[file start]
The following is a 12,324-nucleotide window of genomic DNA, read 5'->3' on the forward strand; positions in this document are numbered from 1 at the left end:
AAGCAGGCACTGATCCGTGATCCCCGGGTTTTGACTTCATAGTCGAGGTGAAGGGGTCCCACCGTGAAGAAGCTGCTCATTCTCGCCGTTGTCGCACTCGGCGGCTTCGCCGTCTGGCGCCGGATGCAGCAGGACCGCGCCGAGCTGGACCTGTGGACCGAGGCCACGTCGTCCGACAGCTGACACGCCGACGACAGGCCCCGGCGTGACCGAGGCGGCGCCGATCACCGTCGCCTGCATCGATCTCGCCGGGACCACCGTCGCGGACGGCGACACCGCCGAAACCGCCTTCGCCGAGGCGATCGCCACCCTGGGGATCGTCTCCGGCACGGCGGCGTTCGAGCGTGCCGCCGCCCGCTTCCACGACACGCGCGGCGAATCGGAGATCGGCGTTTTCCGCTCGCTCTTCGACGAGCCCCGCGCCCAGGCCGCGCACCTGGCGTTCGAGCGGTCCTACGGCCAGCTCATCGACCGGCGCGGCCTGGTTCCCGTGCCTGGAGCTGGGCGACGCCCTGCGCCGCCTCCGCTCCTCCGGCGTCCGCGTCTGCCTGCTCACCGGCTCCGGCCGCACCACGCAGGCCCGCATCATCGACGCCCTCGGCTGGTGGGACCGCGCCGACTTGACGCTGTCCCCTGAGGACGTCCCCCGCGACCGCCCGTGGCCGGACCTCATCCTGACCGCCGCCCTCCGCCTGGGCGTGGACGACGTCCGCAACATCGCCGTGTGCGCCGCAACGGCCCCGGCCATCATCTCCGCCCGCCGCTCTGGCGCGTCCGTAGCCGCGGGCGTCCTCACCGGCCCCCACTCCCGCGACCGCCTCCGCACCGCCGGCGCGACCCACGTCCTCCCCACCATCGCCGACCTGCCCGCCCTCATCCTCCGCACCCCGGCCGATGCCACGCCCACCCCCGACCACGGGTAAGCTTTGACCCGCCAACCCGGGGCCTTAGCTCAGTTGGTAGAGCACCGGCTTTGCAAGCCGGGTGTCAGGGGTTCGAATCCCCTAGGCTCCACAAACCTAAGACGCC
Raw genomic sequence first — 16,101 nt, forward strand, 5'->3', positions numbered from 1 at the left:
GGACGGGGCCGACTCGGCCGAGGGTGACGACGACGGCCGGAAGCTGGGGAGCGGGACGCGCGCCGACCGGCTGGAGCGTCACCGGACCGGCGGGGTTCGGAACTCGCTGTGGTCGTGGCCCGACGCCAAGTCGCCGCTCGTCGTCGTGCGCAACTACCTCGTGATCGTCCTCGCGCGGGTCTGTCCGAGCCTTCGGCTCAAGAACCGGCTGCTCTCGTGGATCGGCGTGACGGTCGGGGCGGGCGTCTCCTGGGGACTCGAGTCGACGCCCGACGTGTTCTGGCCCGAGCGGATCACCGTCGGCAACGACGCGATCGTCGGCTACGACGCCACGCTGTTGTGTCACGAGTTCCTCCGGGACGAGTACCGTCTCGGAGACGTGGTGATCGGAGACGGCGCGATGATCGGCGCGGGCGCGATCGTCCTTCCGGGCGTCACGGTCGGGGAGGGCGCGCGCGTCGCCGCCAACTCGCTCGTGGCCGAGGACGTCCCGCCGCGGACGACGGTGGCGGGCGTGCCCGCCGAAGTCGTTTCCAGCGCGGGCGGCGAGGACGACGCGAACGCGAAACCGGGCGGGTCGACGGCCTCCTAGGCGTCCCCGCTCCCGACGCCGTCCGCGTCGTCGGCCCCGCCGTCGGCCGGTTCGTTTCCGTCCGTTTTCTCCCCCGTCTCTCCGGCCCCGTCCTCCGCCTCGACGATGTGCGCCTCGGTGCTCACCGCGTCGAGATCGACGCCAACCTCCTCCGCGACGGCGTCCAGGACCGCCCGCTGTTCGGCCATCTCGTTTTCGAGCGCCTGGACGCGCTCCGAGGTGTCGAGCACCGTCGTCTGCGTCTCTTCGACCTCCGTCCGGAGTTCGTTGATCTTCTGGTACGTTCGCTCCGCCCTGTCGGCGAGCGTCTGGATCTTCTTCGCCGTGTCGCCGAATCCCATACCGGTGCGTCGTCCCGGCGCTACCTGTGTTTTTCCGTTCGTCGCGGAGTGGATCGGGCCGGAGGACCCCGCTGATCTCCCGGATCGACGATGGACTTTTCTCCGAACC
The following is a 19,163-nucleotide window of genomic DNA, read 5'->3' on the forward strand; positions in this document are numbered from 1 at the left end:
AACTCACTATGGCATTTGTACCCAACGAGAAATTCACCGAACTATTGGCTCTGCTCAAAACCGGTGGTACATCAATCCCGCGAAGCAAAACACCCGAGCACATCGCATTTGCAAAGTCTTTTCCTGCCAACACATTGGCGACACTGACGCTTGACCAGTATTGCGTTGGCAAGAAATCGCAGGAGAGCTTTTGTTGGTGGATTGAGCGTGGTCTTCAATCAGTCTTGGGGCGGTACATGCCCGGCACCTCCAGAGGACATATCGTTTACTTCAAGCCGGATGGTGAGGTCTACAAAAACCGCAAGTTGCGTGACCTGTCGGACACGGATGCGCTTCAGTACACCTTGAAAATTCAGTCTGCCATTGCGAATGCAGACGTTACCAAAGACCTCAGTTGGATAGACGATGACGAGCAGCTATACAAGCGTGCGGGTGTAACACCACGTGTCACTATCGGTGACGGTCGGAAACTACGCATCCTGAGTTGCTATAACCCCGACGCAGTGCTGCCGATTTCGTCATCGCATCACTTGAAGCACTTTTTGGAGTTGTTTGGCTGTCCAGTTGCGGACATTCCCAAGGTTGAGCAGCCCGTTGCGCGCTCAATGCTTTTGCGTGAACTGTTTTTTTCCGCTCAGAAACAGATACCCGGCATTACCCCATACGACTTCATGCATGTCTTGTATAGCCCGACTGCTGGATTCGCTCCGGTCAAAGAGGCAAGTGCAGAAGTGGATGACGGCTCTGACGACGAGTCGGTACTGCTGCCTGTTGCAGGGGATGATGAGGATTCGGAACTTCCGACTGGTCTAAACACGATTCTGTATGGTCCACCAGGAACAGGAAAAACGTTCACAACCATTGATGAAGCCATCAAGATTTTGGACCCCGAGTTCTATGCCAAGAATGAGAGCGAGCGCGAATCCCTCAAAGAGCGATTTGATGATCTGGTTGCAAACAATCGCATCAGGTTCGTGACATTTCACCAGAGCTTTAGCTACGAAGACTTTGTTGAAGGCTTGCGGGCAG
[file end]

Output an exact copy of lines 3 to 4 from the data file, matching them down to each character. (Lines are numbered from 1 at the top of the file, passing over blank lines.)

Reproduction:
Raw genomic sequence first — 16,101 nt, forward strand, 5'->3', positions numbered from 1 at the left:
GGACGGGGCCGACTCGGCCGAGGGTGACGACGACGGCCGGAAGCTGGGGAGCGGGACGCGCGCCGACCGGCTGGAGCGTCACCGGACCGGCGGGGTTCGGAACTCGCTGTGGTCGTGGCCCGACGCCAAGTCGCCGCTCGTCGTCGTGCGCAACTACCTCGTGATCGTCCTCGCGCGGGTCTGTCCGAGCCTTCGGCTCAAGAACCGGCTGCTCTCGTGGATCGGCGTGACGGTCGGGGCGGGCGTCTCCTGGGGACTCGAGTCGACGCCCGACGTGTTCTGGCCCGAGCGGATCACCGTCGGCAACGACGCGATCGTCGGCTACGACGCCACGCTGTTGTGTCACGAGTTCCTCCGGGACGAGTACCGTCTCGGAGACGTGGTGATCGGAGACGGCGCGATGATCGGCGCGGGCGCGATCGTCCTTCCGGGCGTCACGGTCGGGGAGGGCGCGCGCGTCGCCGCCAACTCGCTCGTGGCCGAGGACGTCCCGCCGCGGACGACGGTGGCGGGCGTGCCCGCCGAAGTCGTTTCCAGCGCGGGCGGCGAGGACGACGCGAACGCGAAACCGGGCGGGTCGACGGCCTCCTAGGCGTCCCCGCTCCCGACGCCGTCCGCGTCGTCGGCCCCGCCGTCGGCCGGTTCGTTTCCGTCCGTTTTCTCCCCCGTCTCTCCGGCCCCGTCCTCCGCCTCGACGATGTGCGCCTCGGTGCTCACCGCGTCGAGATCGACGCCAACCTCCTCCGCGACGGCGTCCAGGACCGCCCGCTGTTCGGCCATCTCGTTTTCGAGCGCCTGGACGCGCTCCGAGGTGTCGAGCACCGTCGTCTGCGTCTCTTCGACCTCCGTCCGGAGTTCGTTGATCTTCTGGTACGTTCGCTCCGCCCTGTCGGCGAGCGTCTGGATCTTCTTCGCCGTGTCGCCGAATCCCATACCGGTGCGTCGTCCCGGCGCTACCTGTGTTTTTCCGTTCGTCGCGGAGTGGATCGGGCCGGAGGACCCCGCTGATCTCCCGGATCGACGATGGACTTTTCTCCGAACC